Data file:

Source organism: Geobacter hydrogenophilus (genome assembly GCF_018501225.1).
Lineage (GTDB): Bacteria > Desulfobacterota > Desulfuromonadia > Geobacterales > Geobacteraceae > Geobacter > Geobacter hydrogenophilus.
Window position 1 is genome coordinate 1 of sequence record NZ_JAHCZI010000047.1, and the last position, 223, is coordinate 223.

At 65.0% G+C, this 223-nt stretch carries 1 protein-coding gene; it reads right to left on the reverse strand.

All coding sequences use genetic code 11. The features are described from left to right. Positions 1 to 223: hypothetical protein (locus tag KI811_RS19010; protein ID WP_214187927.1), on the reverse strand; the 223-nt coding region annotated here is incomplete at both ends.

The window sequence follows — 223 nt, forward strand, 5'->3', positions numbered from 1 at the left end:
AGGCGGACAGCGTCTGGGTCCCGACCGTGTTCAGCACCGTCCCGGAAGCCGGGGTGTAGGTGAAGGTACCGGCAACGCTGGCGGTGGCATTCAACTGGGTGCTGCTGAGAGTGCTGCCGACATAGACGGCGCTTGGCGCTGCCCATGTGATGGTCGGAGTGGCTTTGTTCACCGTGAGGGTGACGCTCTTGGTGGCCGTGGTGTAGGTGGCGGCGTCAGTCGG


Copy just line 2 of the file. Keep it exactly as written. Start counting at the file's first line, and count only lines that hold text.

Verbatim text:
Lineage (GTDB): Bacteria > Desulfobacterota > Desulfuromonadia > Geobacterales > Geobacteraceae > Geobacter > Geobacter hydrogenophilus.